posts: 206   ·   registered: Dec. 3rd, 2019
id 8740520

number4 ( member #62204) posted at 11:18 PM on Thursday, June 16th, 2022

My H was a serial cheater, except I only had two Days. First one was after the first affair had been over for a couple of months (she quit him because she got engaged! Ha!). Second time I found out about the last three, who really did not overlap each other - but it was a trickle truth. While I know trickle truth is awful, honestly (and I've told my therapist this several times), had he laid everything on me on that day, I would have left him despite his agreeing to go into IC. We were in the middle of hysterical bonding, and I didn't want to break up our family. On that second occasion (when I thought there was only one person, who was just an emotional affair) I kicked him out because I had been through this many years earlier. I contacted a divorce attorney, and felt the most liberated I'd ever felt in my life, knowing he would never agree to any kind of therapy. Well, I was wrong - on his own fruition, he contacted our couple's therapist (we'd been seeing for five years) and wanted as many sessions with her as he could get that week. Even that didn't sway me; I was done. But after he met with her, she called me, and said she thought he was really finally willing to put in the work on himself that he'd never been willing to do. So I opened the door to possible reconciliation, dependent on what I saw his actions would be. And he lived up to them - getting into therapy right away. Several months later he checked into a residential treatment center that helps people address their childhood wounds, which I KNEW he needed to do - two awful alcoholic parents. He continued to do that work alone, and share what he's learning about himself with me.

But he stopped rug-sweeping after the last little bit of trickle truth came out. That was the only thing that allowed us to move forward.

BTW... what kind of couple's therapist, knowing there was infidelity, doesn't address it in therapy sessions????

[This message edited by number4 at 11:18 PM, Thursday, June 16th]

Me: BW
Him: WH
Married - 30+ years
Two adult daughters
1st affair: 2005-2007
2nd-4th affairs: 2016-2017
Many assessments/polygraph: no sex addiction
Status: R

posts: 1030   ·   registered: Jan. 10th, 2018   ·   location: Southern California
id 8740527

 MegMeg (original poster new member #79978) posted at 12:24 PM on Friday, June 17th, 2022

BTW... what kind of couple's therapist, knowing there was infidelity, doesn't address it in therapy sessions????

An overpriced one. Duped again! From now on I'm following the general advice from so many SI posts - IC is needed before MC. My therapist has been helpful. WH says he'll do anything to save our marriage though he doesn't want to discuss his dirty laundry with a stranger. He doesn't see the value. Seems to me that preventing the loss of a marriage and half one's worldly goods has value.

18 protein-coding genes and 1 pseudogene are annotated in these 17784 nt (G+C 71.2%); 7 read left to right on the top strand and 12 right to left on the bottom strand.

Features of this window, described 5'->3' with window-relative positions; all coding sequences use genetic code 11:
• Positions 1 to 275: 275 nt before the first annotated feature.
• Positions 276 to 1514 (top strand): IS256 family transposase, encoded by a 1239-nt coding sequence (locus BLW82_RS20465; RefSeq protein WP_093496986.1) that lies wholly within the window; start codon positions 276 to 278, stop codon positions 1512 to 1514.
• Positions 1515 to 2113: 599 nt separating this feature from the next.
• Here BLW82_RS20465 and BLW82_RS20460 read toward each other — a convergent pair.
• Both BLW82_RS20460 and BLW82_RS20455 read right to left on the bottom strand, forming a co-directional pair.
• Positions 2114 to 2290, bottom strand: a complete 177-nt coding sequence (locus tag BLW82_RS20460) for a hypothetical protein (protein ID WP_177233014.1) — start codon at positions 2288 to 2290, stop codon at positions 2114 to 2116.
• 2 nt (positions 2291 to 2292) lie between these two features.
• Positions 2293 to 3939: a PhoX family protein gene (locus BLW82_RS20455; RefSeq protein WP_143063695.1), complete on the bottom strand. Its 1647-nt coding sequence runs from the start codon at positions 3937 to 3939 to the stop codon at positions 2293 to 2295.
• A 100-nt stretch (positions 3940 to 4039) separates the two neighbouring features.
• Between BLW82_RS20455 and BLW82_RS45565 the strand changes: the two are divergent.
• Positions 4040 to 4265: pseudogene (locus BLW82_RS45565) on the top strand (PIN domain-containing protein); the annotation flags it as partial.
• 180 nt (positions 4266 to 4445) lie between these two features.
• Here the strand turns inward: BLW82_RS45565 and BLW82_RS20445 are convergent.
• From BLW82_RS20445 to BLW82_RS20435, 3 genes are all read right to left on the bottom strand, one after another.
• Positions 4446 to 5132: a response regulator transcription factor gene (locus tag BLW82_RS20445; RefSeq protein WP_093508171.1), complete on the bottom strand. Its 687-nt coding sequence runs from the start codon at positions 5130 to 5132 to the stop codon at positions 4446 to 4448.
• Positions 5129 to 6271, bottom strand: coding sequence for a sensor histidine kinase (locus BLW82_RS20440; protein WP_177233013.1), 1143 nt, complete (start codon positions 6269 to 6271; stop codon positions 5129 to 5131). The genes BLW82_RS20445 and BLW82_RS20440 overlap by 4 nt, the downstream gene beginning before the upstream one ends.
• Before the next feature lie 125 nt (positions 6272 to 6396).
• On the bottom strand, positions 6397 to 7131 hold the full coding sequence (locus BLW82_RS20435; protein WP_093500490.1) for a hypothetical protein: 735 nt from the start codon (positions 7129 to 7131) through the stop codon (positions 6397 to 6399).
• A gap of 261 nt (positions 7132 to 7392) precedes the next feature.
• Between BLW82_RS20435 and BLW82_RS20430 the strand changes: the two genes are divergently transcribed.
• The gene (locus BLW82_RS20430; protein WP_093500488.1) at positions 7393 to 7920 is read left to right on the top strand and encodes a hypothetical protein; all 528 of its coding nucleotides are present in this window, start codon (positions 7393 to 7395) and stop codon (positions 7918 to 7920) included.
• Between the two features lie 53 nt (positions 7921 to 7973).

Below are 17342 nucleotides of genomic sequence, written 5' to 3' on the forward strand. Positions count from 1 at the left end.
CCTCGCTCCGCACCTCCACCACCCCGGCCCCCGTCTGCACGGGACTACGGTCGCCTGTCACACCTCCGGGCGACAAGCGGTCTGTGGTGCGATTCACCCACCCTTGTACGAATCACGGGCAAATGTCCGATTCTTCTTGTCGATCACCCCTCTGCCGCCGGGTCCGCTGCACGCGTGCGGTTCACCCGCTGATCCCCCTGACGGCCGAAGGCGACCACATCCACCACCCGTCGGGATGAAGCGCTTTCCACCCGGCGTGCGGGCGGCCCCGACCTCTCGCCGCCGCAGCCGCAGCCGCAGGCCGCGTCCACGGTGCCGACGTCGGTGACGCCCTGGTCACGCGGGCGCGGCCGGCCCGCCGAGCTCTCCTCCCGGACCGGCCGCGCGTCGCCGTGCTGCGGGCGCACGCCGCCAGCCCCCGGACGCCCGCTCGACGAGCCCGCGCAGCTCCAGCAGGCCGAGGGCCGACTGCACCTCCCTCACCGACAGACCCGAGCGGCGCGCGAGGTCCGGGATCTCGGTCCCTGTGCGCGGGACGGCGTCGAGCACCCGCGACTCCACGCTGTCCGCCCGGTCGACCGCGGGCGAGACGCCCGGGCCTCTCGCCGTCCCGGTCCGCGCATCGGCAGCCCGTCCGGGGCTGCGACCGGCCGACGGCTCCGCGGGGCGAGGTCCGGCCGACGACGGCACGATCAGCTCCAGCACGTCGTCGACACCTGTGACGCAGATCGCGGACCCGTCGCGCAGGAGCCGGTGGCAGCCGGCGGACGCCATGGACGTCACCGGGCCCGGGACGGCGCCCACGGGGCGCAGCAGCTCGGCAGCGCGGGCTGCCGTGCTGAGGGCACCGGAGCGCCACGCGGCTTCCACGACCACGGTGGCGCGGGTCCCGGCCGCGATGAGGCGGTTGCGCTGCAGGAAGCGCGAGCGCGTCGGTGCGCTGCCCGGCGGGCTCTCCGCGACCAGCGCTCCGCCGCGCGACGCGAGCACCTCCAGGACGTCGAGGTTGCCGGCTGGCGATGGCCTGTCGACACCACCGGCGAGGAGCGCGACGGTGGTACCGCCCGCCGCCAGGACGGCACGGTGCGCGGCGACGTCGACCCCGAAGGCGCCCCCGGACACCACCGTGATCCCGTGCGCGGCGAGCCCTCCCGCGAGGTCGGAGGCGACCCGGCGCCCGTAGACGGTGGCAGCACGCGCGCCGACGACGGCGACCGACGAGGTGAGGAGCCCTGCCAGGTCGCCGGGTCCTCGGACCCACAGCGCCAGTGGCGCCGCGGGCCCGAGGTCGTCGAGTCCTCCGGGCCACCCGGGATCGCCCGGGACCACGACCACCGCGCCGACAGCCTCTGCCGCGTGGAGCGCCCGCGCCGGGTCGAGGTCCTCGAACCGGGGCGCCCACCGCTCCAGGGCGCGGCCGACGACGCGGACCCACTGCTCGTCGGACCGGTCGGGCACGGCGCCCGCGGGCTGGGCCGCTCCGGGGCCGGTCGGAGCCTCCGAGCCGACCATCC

No more editing. No more "how should I approach this to get the best response here?". No more. If you think about it, that is your way of trying to control him and the outcome. It's not authentic. It's not honest. It's manipulative actually. And it does not show him what he has done, how it affects you and how very, very serious this is.

You're right - I am withholding valuable information. It's going to be a helluva weekend.....

Me: BS | Him: WS | Children: Grown | Married: 36 years

posts: 50   ·   registered: Feb. 20th, 2022   ·   location: Pulling myself out of the mire
id 8740589

Edie ( member #26133) posted at 3:06 PM on Sunday, June 19th, 2022

WH says he'll do anything to save our marriage though he doesn't want to discuss his dirty laundry with a stranger.

One has to assume he has poor self esteem and/or poor self respect to have got to this mess in the first place so I guess talking to a stranger is quite a scary prospect. Now is his chance to become the best version of himself possible, to find out how he arrived at now etc, regardless whether you stay with him. Therapy is a good way to begin that process, although I understand his fears about talking to a stranger. It takes courage, the courage and humility to accept your imperfections amongst many other things.

My WH did a few sessions, maybe about 4, at my suggestion, but also because he wanted help to figure out the disjunction between his sense of himself being a good person, and the lying and the cheating. ‘What she doesn’t know can’t harm her’ had been the band aid he used to keep his scaffolding of beliefs and values relatively intact, neatly boxed away and compartmentalised, until the whole Pandora’s box burst open and he HAD to look more closely at a lot of things. But I was making a choice between two men, the lying cheating not whole one, and the one he wanted to be…and was prepared to take a risk on the latter but needed to see that growth and self investigation. But did not need it to be done by lengthy sessions with a therapist - I wanted his self growth to be self initiated largely rather than me becoming any kind of parental figure.